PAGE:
Province: PARMA
Farm Description: Our small farm (certified organic by ICEA) is located between the high hills of the Val Baganza about 700m above sea level, very close to the Baganza river from which the valley takes its name. We make our living breeding about 40 dairy goats, Camosciata delle Alpi, Saanen, Nubian, and some Vallesana. We process their milk in our small dairy and make yogurt, ricotta, and fresh cheese, all using vegetable rennet, which we sell in a small shop, farmers markets in Parma, the Slow Food Earth Market, GAS (buyers Co-ops), other groups, and small shops in the area. We have about 50 free range laying hens and about 4 to 6 Neri di Parma pigs each year which also free range in large enclosures. The eggs are for our own consumption and are also sold in the shop. The foraging goats, the horses, sheep and hens are protected by our Maremma – Abruzzese sheepdogs, who work all night while we sleep… At the beginning of the season we start milking manually, into a bucket, and then when the milk is abundant we use a milking machine, with the help of a practical milking bench. Making the cheese from the fresh milk takes the whole morning. Whoever is not making the cheese once the milking is finished takes the goats out to graze with the dogs, and then returns to start the routine work and care of the animals (such as foraging, brushing… ) and cleaning out their stalls (with forks, shovels, and a wheelbarrow!). There is also the care of the garden, the chicken coops, ducks and clean water for the pigs shower, cleaning and sales to customers in the shop, and, depending on the season making hay or working in the forest with the help of the draft horses. We speak a little English and French.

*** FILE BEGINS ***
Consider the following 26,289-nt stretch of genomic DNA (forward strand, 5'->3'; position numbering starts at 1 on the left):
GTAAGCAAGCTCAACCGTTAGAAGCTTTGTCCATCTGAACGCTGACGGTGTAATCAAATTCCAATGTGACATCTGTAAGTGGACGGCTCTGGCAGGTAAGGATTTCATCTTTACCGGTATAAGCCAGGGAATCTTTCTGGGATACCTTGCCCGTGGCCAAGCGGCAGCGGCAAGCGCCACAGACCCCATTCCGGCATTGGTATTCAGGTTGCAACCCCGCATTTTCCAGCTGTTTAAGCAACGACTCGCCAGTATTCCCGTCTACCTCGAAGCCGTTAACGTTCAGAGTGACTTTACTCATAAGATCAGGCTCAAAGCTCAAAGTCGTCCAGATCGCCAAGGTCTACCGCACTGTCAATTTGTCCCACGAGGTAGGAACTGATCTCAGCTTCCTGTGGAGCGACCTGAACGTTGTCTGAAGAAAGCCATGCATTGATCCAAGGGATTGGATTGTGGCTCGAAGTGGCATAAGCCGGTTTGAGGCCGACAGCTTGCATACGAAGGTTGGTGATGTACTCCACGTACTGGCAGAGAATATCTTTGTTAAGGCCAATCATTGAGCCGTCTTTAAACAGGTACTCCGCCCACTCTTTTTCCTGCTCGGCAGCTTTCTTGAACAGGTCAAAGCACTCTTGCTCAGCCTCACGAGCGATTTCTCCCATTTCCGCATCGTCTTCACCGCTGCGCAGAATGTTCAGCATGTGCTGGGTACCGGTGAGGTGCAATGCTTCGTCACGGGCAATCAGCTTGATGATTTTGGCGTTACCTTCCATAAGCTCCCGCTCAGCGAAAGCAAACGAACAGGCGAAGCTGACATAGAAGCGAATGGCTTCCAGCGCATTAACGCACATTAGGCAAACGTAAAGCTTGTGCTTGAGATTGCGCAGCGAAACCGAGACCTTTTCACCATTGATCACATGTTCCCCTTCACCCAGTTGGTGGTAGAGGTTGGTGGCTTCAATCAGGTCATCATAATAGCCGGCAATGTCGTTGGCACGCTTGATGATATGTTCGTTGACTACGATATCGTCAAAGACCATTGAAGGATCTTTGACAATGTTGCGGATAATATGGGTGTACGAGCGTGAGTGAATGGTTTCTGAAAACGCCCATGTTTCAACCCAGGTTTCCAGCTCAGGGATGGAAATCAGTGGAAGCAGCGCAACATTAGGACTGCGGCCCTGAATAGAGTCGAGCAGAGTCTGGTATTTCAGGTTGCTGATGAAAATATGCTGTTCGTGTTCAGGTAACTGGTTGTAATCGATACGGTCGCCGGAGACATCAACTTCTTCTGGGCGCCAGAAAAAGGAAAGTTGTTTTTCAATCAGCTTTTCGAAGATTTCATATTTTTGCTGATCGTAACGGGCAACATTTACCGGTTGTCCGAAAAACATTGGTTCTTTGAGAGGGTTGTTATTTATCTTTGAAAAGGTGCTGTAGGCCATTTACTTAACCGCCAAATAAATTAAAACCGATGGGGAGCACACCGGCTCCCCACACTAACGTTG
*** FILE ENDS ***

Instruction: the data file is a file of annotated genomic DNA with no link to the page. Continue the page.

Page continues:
Province: FIRENZE
Farm Description: Our farm is situated in the hills in Greti, in Greve in Chianti. Here we have about 100 Camosciate goats, which produce excellent milk. The goats are always at pasture except in the coldest months. We make cheese from the milk in our dairy, fresh and mature caprino, ricotta, and other types of cheese. We sell the cheese directly from the farm, in local organic markets, and to restaurants. We also have chickens, a vegetable garden, dogs, and cats. We can accommodate two WWOOFers at a time for a period of 2 -3 weeks from April to October (the months when we are milking the goats) to help in the dairy, with the goats either at pasture or in the sheds. Accommodation in a caravan, especially during the summer months, with the bathroom in the dairy very close to it. Meals eaten together when possible and are mainly vegetarian with some meat and wine. English and Spanish spoken.

Photo Credit: Featured image courtesy of WWOOF.net

Virginia Hyde

Virginia Hyde is a southern girl at heart who just moved to Boston to submerge herself in food - mainly cheese, to be honest. Game for any food-related adventure, festival, or gathering, she is ready to share her passion for cheese with others. Virginia is currently working on a Masters in Gastronomy at Boston University.